Blackprint for success Posted over 10 years ago

A thrilling clash, described by victorious New Zealand captain Richie McCaw as “a hell of a Test match”, underlined the All Blacks’ class but England also emerged with immense credit having pushed the world’s best side all the way. But what decided the contest?

Red zone return

New Zealand’s ability to execute under pressure has long stood them apart from the rest of the world and that ruthless streak was evident again in this nail-biter. Match stats reveal that both sides made eight trips into the opposition 22 and while New Zealand came away with points on four occasions, England only did so once. The home side’s relatively low return is thanks largely to their bullish tactics in the first half as they chased the game and a crucial call from captain Chris Robshaw did eventually lead to a try and spark a tremendous and gutsy comeback that almost won them the game. But no side going against the All Blacks can afford to be so wasteful when handed such precious field position especially when your pack has worked so hard to earn it. England have a set of forwards at their disposal with the ability to strike fear into any of their rivals but they still do not have the game-breaking back division to compliment them or capitalise on any dominance up front.

The world’s best player?

New Zealand fly-half and reigning International Rugby Board Player of the Year Dan Carter rightly took centre stage ahead of the clash at Twickenham on the occasion of his 100th Test match appearance but it was the front runner for this year’s honour that dominated the game itself. All Blacks No.8 Kieran Read delivered yet another outstanding all-action display to propel his side to victory and bolster his claims to the title of the world’s best player. As impressive his match stats – a try, 45m with ball in hand, 11 tackles – they do not do him justice and not even a first half yellow card could tarnish his game. He has a priceless ability to read the game and this, along with his incredible work rate and skill, ensures he is a near-constant presence. His influence makes him a target for the opposition and he attracted the attention of England’s Chris Ashton, Billy Vunipola and Lee Dickson in the lead up to the opening try of the game but they were left dumbfounded, like the capacity crowd, as the Kiwi slipped a delightful scoring pass to winger Julian Savea. Read is just as devastating in defence with Tom Wood, Dan Cole and Courtney Lawes seen to almost bounce off their rival at just one of many bruising breakdown battles. Is there a better player in the game right now?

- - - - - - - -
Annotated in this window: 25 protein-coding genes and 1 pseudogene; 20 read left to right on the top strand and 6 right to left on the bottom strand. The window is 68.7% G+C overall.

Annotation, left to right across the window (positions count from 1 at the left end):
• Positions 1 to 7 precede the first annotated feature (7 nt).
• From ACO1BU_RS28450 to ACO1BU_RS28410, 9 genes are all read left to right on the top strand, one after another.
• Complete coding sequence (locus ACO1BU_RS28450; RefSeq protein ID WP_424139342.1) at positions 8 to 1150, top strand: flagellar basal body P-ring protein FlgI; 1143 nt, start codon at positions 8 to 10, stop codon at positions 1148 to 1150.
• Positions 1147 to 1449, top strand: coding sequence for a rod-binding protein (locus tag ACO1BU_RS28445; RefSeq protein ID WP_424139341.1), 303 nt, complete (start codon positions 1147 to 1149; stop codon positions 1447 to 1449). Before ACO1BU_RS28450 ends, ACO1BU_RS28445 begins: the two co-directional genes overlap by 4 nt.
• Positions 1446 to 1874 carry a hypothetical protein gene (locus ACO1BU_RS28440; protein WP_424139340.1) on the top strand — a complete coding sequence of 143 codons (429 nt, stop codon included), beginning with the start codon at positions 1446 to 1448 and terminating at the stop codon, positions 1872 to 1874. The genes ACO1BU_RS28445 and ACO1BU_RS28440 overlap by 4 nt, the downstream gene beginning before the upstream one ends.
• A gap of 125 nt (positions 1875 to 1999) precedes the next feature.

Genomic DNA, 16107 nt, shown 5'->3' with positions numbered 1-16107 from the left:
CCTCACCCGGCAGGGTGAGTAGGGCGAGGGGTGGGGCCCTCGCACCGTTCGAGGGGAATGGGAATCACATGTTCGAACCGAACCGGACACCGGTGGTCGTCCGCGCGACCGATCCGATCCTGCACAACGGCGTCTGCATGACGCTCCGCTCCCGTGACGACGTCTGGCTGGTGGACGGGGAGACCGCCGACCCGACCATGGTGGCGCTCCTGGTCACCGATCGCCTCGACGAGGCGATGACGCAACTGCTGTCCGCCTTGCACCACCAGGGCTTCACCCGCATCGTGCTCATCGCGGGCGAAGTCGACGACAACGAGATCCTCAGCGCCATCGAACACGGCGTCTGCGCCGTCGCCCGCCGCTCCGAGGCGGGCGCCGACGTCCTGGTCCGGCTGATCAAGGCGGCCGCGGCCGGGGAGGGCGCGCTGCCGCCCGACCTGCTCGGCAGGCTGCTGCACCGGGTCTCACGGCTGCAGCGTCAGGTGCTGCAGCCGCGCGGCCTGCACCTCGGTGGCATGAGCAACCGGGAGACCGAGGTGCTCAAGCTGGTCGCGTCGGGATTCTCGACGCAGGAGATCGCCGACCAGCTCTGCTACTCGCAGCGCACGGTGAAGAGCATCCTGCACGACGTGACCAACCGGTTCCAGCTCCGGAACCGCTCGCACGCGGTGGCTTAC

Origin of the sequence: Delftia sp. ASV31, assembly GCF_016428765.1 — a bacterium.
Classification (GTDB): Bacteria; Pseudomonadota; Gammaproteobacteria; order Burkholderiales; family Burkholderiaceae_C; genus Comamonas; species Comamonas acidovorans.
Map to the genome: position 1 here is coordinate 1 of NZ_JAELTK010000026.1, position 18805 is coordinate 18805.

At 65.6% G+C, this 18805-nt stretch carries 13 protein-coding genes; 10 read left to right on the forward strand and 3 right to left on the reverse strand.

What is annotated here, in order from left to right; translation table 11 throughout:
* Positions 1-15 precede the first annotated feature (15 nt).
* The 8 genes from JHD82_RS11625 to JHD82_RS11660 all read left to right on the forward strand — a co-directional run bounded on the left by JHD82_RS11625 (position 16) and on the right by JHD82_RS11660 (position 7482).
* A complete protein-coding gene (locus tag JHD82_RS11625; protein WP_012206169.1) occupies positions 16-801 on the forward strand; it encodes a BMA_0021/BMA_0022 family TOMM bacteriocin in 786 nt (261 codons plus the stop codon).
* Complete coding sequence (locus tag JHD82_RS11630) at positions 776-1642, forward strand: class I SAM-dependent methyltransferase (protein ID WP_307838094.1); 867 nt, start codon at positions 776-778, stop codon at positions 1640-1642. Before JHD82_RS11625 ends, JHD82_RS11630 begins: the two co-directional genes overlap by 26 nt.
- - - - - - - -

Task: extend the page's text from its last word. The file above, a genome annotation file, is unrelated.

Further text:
Hartley the beating heart?

Dan Carter was not the only player celebrating a career milestone with England hooker Dylan Hartley given the honour of leading the side out on his 50th international appearance. He celebrated with another rugged and tone-setting display and was at the heart of England’s comeback after they had gifted New Zealand a substantial lead. A typically brutal tackle on All Blacks flanker Richie McCaw brought a premature end to Hartley’s game and England appeared to lose their way in his absence. An otherwise formidable lineout began to creak with replacement hooker Tom Youngs failing to find his man on three occasions and the momentum that the ferocious England pack had worked so hard to generate began to dissipate. England’s bench has provided fresh impetus in recent weeks but in this instance it had the wrong kind of impact. England had the lead and the match within their grasp but their failure to maintain that effort offered New Zealand hope and they pounced with a game-clinching second score for Julian Savea.

Riders on the storm

Twelve months ago New Zealand were swept aside – or ‘donkey-licked’ as coach Steve Hansen recalled – by a rampant England side spearheaded by a warrior-like Tom Wood and a wrecking ball centre pairing of Brad Barritt and Manu Tuilagi that was sorely missing from this latest clash. The All Blacks had little answer to the onslaught and while this game was apparently not about revenge – at least publicly – there was a clear determination on the part of the visitors to ensure lightning did not strike twice. A relatively inexperienced England side, that clearly and with good cause does not fear the All Blacks, threw everything they had at New Zealand and that effort, bolstered by a vociferous Twickenham crowd that so often is not a factor, rocked their rivals – but no more. This All Blacks side is not just physically strong but also mentally strong having carved their way through the international calendar for the last few years. They push the game and the Laws to the limit to preserve their status and while England were good, they were just not good enough.